:: Finding a Support Person
:: Identification, Placement and Review Committe (IPRC)
:: IPRC Appeal Process
:: Individual Education Plan (IEP)
:: Kid's Help Phone

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Preparation and Planning

Identify Problems Clearly

Before communicating with school staff, it is important to think about your concerns, or problems, to be clear about your options, and to think about how the problem might be resolved.

Set Priorities

Setting priorities will help you to figure out what is really important and what is not.


Write all of your problems or concerns on a piece of paper.

Rank your problems.

“1” for the most important or urgent.
“2” for the second most important.
“3” for the third most important, etc.

Deal with one problem at a time.  This will help you and your child’s education team to focus, and to solve each problem one at a time.

Choose your battles carefully—you may not have enough time and energy to fight them all.

Set Positive Goals

For each priority problem or concern you must decide what you want to happen.

If you are not sure what you think should happen, you probably need more information, or you need to talk to a support person.

Sometimes you only know what you don’t want to happen.  You might be thinking,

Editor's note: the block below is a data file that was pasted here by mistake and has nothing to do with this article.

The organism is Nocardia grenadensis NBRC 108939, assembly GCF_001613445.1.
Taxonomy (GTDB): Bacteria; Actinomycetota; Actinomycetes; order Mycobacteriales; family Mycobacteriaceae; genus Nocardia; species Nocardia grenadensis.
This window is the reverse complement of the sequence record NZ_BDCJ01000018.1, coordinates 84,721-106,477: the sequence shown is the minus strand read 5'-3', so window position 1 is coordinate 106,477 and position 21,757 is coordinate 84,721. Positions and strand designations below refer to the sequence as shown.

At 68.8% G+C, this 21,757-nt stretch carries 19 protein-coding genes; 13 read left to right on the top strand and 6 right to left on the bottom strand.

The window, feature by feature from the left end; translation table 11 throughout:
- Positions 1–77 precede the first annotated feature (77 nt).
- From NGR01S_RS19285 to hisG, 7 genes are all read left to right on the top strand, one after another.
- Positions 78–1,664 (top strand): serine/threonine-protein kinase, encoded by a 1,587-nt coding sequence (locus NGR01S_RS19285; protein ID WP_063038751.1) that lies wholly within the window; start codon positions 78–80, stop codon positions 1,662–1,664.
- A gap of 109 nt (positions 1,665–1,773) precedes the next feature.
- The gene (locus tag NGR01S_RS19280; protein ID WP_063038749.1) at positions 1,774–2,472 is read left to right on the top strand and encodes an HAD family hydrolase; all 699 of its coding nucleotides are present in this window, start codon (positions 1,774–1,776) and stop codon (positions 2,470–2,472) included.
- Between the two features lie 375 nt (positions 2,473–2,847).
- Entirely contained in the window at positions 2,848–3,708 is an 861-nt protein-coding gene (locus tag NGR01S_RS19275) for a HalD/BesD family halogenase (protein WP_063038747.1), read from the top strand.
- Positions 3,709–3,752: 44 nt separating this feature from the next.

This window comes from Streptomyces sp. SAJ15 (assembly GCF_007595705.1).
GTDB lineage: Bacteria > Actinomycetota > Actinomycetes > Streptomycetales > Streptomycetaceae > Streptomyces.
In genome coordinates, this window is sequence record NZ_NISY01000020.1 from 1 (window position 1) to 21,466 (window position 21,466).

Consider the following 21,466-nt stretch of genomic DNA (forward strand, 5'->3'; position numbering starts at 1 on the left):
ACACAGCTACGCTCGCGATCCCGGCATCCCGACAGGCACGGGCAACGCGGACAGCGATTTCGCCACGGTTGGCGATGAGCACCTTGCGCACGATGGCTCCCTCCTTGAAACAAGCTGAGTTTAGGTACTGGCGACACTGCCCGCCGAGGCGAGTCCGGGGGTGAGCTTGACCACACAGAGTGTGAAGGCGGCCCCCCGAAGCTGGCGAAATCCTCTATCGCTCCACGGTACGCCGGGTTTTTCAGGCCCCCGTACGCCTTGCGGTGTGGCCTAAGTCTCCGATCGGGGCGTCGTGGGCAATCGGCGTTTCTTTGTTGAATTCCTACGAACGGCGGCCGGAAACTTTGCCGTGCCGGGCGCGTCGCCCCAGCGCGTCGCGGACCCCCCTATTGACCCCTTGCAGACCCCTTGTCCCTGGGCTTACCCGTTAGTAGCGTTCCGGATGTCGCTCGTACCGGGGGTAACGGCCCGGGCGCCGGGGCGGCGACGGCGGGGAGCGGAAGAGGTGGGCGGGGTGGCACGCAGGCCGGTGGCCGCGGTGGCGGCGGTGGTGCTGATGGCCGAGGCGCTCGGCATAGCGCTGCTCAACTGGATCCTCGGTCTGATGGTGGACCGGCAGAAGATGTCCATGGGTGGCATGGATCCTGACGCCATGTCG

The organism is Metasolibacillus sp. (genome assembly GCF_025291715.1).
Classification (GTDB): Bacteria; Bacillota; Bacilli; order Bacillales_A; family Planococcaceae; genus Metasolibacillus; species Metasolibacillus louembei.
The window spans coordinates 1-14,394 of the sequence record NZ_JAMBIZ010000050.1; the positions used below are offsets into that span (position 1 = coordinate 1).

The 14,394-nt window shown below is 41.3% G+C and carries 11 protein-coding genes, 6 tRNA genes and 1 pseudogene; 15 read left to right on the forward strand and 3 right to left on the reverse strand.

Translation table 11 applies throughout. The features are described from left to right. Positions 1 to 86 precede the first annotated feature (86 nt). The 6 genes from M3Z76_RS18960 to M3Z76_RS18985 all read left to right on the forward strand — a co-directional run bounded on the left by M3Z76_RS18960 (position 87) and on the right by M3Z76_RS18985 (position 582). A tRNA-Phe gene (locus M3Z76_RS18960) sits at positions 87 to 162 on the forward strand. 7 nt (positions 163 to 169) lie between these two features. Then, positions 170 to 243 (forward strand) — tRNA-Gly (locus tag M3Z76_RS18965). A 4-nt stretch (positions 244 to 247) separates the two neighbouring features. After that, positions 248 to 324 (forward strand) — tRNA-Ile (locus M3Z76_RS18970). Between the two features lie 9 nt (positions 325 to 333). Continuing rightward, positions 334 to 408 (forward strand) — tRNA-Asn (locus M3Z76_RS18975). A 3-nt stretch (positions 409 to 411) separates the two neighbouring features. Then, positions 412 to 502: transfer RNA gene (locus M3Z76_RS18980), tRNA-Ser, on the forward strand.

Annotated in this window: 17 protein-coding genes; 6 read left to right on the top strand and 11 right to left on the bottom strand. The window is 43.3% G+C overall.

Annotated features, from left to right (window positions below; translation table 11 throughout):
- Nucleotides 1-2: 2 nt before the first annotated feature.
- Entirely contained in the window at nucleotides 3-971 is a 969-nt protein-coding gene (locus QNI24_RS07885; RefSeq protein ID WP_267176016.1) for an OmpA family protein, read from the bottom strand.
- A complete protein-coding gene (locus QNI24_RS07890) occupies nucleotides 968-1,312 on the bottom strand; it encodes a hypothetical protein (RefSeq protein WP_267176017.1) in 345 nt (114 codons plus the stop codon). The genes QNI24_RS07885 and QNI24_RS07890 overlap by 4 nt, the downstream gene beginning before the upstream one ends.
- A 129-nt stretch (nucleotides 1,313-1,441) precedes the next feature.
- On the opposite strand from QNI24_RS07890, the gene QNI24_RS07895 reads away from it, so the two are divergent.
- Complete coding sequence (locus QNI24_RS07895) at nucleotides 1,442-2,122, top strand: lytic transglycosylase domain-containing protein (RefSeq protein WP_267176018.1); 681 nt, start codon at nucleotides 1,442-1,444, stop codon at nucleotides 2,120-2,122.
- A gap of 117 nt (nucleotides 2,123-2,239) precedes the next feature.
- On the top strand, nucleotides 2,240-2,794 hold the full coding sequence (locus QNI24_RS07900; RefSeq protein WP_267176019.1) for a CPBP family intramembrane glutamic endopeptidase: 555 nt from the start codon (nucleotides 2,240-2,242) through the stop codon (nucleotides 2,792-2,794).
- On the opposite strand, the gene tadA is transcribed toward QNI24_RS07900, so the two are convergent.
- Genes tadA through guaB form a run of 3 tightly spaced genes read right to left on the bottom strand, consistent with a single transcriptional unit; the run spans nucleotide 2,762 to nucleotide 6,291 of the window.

“I don’t want my child to be suspended.”

This can be stated as a positive goal.  Your positive goal is to do what you can to prevent your child from being suspended.

Figure Out Your Options

Before you decide what you want to happen, find out what your options are. 

Once you have examined all of the options, then you will be ready to make an informed decision about what you want to happen.

This will be your position when you meet with other members of your child’s education team like the classroom teacher or principal.

Before meeting with members of your child’s education team, write down how you would answer the following questions.  Don’t worry if you don’t have the answers to these questions right now.

What do I want to happen?

When do I want it to happen?

Who needs to take what action to make it happen?

Who is going to monitor whether these actions are taken?

These are questions you should be able to answer either before a meeting with members of your child’s education team, or which you will be able to answer after you have had the meeting.

Make sure that what you want to happen is realistic.  This does not mean giving up, or letting other people tell you that something is not possible. 

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